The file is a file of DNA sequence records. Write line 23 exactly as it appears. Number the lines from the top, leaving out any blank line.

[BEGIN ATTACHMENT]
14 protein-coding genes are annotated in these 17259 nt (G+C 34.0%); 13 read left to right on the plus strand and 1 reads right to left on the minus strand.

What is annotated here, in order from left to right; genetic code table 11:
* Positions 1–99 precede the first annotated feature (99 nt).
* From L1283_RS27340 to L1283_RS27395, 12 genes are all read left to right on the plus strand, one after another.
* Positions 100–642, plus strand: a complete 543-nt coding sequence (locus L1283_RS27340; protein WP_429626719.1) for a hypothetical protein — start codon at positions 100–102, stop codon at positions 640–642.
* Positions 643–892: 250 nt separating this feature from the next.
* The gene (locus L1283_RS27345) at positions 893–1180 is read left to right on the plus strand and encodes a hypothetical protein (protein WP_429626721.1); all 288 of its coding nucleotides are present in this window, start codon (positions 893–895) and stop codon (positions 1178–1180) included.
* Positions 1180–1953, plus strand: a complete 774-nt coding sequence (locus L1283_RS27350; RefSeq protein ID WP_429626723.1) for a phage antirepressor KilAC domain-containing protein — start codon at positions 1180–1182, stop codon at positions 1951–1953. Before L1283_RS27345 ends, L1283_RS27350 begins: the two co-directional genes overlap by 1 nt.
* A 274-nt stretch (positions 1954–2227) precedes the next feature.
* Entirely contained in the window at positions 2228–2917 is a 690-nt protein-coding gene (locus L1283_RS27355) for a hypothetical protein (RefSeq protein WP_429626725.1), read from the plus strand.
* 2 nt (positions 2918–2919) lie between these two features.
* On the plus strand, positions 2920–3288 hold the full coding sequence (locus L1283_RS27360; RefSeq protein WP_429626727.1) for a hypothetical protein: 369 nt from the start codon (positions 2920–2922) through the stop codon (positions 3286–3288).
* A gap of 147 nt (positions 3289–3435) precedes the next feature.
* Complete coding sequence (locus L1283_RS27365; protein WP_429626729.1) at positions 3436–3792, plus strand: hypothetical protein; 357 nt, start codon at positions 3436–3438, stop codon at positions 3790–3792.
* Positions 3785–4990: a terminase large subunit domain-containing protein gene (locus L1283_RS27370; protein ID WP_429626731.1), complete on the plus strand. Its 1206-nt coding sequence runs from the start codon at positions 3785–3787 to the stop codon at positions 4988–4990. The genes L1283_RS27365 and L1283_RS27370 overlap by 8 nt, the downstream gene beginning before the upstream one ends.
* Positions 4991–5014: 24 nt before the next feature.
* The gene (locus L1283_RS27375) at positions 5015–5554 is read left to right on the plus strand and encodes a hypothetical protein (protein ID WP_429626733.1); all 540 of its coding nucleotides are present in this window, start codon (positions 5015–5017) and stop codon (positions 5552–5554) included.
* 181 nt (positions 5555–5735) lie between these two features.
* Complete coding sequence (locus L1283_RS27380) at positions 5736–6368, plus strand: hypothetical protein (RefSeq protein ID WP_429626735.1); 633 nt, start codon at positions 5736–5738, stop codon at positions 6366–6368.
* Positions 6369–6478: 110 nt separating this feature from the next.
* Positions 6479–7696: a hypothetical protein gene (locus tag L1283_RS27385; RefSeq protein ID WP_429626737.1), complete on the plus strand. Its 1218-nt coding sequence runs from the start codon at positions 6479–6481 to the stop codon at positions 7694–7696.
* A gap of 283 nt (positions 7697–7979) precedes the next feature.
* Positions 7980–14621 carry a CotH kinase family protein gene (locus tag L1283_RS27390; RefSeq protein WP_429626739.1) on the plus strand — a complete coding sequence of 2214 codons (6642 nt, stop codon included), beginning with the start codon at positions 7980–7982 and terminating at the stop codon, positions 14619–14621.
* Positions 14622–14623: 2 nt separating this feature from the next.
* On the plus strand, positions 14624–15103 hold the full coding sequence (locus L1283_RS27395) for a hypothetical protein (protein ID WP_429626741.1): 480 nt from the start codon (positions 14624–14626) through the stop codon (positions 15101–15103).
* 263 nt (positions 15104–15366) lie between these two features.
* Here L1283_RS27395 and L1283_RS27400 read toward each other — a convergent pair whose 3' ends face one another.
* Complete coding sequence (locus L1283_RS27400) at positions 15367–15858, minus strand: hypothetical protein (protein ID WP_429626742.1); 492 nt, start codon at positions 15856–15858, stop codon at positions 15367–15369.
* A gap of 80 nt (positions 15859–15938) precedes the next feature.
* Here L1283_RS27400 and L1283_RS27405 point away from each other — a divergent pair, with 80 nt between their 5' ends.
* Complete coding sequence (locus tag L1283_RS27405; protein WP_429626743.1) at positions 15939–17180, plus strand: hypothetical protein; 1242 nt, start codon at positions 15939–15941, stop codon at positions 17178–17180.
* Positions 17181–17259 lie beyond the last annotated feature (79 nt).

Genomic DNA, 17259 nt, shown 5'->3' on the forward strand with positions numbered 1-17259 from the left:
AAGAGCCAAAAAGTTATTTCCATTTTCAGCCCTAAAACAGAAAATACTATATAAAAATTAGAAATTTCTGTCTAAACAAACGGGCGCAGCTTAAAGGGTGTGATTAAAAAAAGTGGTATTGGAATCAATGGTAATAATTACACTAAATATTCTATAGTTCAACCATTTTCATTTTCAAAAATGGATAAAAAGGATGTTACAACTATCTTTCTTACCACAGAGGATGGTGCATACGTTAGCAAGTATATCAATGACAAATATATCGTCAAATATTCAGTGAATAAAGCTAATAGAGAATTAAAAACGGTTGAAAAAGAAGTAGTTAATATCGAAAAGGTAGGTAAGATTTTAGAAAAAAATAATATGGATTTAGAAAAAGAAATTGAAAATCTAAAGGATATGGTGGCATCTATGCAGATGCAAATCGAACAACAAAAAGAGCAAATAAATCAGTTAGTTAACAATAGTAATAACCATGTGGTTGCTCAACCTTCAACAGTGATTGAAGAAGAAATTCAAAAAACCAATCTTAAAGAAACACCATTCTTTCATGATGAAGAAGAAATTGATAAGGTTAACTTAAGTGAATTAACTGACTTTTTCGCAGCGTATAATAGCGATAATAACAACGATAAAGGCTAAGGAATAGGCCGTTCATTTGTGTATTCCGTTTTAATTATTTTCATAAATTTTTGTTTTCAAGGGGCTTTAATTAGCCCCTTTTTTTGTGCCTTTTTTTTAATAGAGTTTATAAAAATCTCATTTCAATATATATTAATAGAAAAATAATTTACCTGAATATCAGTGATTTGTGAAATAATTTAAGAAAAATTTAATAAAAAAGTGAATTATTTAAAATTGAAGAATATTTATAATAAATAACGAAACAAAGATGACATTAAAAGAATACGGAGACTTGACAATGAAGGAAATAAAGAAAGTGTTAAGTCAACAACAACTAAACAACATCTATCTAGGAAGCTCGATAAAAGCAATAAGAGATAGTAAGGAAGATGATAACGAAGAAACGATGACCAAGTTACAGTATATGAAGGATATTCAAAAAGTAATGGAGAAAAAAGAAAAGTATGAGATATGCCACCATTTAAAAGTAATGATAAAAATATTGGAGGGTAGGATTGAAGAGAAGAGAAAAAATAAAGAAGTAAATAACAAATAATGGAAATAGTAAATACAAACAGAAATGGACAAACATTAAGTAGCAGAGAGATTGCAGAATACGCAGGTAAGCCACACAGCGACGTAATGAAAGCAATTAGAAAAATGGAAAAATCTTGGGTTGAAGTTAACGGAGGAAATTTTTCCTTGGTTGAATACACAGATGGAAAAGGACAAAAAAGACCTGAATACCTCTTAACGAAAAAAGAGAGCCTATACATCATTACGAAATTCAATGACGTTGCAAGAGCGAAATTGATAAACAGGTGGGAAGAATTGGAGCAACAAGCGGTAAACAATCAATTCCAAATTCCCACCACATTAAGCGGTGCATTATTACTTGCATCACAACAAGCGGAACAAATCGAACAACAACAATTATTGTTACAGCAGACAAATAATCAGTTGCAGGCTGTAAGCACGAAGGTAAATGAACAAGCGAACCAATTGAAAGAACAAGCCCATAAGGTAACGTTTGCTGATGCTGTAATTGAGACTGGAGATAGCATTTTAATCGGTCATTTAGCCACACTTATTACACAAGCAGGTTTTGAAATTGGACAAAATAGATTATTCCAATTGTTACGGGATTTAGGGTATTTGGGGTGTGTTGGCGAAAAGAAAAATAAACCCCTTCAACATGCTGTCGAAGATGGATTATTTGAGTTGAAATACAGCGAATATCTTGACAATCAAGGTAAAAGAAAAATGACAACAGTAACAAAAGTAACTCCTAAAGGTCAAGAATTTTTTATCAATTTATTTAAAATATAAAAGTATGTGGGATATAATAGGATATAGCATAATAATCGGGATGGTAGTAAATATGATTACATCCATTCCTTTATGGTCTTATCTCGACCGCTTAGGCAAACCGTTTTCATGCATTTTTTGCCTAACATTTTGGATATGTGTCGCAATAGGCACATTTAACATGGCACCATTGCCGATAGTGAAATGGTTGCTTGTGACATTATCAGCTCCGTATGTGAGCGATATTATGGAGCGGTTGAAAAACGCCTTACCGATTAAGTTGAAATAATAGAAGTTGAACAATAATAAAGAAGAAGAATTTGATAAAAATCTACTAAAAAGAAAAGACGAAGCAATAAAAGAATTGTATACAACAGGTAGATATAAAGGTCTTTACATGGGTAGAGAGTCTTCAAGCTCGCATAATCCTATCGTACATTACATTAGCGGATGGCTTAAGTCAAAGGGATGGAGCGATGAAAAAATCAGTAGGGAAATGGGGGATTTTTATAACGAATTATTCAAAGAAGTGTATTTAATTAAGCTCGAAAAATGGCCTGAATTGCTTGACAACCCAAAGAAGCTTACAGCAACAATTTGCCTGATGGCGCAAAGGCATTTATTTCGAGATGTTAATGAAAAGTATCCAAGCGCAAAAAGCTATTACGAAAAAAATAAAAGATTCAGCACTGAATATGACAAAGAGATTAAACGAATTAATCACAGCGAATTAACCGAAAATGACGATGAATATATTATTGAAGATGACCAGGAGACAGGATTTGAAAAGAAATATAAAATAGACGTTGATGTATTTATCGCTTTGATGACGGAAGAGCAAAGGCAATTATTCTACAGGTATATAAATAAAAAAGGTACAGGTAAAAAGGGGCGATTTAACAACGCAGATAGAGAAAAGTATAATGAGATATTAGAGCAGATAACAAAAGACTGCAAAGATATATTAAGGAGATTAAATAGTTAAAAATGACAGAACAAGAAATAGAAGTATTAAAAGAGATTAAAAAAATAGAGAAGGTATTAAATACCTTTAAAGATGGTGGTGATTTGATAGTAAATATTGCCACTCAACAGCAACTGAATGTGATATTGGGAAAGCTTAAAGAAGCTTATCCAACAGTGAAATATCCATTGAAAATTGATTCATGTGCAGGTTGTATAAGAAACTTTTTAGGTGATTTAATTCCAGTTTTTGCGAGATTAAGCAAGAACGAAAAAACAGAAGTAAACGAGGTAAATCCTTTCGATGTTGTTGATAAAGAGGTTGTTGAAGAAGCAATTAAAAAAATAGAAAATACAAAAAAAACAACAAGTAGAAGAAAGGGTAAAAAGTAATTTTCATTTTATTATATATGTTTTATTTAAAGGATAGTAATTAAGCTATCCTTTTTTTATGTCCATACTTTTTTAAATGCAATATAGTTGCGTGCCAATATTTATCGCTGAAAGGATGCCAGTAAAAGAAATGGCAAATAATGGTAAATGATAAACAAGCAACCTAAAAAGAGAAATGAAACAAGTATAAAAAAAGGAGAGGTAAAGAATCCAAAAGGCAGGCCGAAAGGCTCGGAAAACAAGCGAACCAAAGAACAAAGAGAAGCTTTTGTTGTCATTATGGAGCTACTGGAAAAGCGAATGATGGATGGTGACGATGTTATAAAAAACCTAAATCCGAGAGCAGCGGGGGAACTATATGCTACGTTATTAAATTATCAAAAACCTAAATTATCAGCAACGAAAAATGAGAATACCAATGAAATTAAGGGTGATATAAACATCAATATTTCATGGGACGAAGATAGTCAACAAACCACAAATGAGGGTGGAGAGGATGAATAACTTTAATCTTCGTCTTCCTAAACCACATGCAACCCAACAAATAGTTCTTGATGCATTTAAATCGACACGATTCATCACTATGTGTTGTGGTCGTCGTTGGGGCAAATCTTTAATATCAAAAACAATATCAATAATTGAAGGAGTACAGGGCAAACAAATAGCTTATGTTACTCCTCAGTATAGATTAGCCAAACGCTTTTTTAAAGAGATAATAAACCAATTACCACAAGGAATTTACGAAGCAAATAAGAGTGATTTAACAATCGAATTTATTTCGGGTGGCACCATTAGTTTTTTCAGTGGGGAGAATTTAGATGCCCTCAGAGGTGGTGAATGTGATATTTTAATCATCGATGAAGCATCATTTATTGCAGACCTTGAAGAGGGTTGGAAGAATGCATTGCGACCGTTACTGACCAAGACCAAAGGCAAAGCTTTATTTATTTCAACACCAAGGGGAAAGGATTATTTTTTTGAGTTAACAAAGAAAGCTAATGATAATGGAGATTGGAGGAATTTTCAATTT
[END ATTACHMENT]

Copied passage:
* Positions 7980–14621 carry a CotH kinase family protein gene (locus tag L1283_RS27390; RefSeq protein WP_429626739.1) on the plus strand — a complete coding sequence of 2214 codons (6642 nt, stop codon included), beginning with the start codon at positions 7980–7982 and terminating at the stop codon, positions 14619–14621.